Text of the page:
And yet, Obama's philosophy of self-reliance for Africa -- which curiously echoes the views of black nationalists from Americans Marcus Garvey and W.E.B. Du Bois to Africans Kwame Nkrumah, Ahmed Sekou Toure and Nelson Mandela -- also represents a defensiveness, an effort at self-preservation. Obama wants to avoid becoming enmeshed in the internal mess of an African country. Presiding over a quagmire in Afghanistan is one thing; risking the same in Africa is another. Identity politics dictate this distinction. Fighting over delusional claims that Obama is a Muslim has made his tough stand on Islamic terrorists a political necessity. Getting mired in an African war would have the perverse effect of reminding voters that Obama does indeed possess a loyalty to Africanness, however much this loyalty is attenuated and contested.

And so, as the Arab spring turns once-admired Middle Eastern and North African dictators into embarrassments who have outlived their usefulness, in sub-Saharan Africa, there is no twilight for the tyrants. The U.S. does nothing as Robert Mugabe continues to torture his fellow Zimbabweans. Equatorial Guinea, a government run with less skill than the local Little League, remains secure in its relations with the Obama administration on the strength of its oil exports to our country. And in Ethiopia, a ruling party that has held sham elections and relentlessly repressed regional minorities has emerged as perhaps the most muscular U.S. ally south of Egypt Africa. Only last week, the Obama administration introduced a proposal in the United Nations to give Ethiopian armed forces, already present in Somalia, the authority to help impose order in a ravaged part of central Sudan.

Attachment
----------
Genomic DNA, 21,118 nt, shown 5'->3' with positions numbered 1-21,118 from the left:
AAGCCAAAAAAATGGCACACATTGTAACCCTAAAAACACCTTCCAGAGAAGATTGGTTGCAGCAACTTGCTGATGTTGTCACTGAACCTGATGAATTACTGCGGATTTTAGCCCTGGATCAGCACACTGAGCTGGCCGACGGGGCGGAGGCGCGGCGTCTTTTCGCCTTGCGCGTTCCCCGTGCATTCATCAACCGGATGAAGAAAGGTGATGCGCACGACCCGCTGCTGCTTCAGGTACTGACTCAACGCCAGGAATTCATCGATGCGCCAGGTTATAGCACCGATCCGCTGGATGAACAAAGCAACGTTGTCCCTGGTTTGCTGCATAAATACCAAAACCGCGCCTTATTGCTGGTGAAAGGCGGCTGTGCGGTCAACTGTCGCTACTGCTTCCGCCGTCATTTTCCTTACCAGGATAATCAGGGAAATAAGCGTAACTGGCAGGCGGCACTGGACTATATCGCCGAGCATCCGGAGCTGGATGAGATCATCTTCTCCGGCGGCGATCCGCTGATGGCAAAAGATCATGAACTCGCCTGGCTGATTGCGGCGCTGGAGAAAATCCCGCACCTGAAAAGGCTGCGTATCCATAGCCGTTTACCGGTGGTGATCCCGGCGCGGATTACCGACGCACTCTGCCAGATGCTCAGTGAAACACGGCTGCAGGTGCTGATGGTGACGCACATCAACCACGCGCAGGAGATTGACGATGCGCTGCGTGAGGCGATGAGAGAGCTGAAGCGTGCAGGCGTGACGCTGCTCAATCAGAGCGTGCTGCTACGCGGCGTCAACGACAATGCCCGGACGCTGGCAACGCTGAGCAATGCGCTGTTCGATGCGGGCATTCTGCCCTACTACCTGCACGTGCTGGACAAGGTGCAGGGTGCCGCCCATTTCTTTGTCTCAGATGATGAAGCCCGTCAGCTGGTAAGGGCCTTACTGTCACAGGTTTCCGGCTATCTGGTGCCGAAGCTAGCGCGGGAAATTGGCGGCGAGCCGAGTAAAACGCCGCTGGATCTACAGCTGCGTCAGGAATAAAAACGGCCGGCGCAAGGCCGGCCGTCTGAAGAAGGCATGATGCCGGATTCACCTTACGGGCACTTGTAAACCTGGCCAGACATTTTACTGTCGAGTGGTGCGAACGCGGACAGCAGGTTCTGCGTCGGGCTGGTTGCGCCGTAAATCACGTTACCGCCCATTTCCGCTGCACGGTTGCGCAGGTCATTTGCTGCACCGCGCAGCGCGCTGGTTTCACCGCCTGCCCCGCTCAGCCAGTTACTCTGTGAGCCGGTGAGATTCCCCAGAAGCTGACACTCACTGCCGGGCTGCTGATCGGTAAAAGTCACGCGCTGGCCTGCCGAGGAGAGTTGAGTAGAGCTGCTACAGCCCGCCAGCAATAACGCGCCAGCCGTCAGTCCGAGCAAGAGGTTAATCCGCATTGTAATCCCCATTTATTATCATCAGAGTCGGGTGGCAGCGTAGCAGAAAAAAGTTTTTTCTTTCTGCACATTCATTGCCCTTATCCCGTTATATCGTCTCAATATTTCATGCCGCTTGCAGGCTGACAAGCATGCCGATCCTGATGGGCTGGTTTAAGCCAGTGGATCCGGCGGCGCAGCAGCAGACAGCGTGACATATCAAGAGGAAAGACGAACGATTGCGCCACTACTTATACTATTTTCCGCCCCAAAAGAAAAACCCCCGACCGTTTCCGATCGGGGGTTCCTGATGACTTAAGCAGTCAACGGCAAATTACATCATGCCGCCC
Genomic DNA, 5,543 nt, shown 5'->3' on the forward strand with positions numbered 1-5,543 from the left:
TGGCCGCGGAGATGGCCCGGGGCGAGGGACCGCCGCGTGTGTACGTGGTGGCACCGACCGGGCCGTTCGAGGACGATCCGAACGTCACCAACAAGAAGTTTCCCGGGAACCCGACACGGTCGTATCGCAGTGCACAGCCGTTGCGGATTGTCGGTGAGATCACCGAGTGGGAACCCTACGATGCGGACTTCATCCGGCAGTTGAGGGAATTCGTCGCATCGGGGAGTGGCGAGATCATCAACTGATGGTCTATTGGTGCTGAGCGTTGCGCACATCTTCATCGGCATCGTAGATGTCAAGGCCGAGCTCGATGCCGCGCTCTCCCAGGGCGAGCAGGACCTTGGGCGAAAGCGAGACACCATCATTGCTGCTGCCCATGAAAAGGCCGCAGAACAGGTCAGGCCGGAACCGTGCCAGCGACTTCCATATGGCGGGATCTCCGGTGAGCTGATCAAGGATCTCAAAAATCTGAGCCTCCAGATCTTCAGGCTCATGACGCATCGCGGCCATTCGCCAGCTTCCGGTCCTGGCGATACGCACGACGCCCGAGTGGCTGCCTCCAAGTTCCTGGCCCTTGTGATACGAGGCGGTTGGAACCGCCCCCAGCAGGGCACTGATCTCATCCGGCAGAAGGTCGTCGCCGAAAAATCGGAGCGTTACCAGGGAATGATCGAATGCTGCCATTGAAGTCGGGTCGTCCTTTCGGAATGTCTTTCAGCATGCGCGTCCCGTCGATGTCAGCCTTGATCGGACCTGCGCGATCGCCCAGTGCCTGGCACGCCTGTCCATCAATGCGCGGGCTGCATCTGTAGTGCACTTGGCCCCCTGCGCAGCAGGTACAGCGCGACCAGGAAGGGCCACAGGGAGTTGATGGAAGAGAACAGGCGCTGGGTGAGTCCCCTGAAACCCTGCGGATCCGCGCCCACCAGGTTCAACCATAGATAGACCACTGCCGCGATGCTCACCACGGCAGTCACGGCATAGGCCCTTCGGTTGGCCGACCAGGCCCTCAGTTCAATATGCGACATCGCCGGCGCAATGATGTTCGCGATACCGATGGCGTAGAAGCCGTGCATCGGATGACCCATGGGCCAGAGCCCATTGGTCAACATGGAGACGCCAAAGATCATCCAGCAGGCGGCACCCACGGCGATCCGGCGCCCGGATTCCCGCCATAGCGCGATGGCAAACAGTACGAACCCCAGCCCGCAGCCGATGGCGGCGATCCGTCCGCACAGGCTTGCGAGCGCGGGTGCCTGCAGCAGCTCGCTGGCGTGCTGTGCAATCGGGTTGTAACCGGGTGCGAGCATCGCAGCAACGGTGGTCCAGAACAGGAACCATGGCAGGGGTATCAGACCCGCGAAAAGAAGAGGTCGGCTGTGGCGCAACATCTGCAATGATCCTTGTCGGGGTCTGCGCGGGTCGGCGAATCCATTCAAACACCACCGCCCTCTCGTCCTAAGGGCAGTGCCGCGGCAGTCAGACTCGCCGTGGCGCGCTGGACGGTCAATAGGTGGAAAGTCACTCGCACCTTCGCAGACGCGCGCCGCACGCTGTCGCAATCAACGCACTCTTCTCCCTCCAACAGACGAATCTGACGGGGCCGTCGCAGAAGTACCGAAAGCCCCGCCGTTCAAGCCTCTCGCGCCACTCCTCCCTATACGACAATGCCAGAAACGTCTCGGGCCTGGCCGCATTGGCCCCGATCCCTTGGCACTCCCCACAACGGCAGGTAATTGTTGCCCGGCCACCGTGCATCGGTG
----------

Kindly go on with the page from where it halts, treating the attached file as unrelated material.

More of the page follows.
By standing above the African fray, President Obama has maintained his immense popularity in the region (a fact reinforced by Michelle Obama's celebratory visit to South Africa last week). But the president may soon be forced to dirty his hands. On July 9, Southern Sudan will win its long-awaited independence, creating the largest new African nation-state since Portugal was forced to abandon its three large colonies in the 1970s. The birth of a new African nation creates enormous pressures on the creaky systems of territorial integrity in the sub-Saharan, where borders largely remain those drawn by colonial usurpers from the 19th century.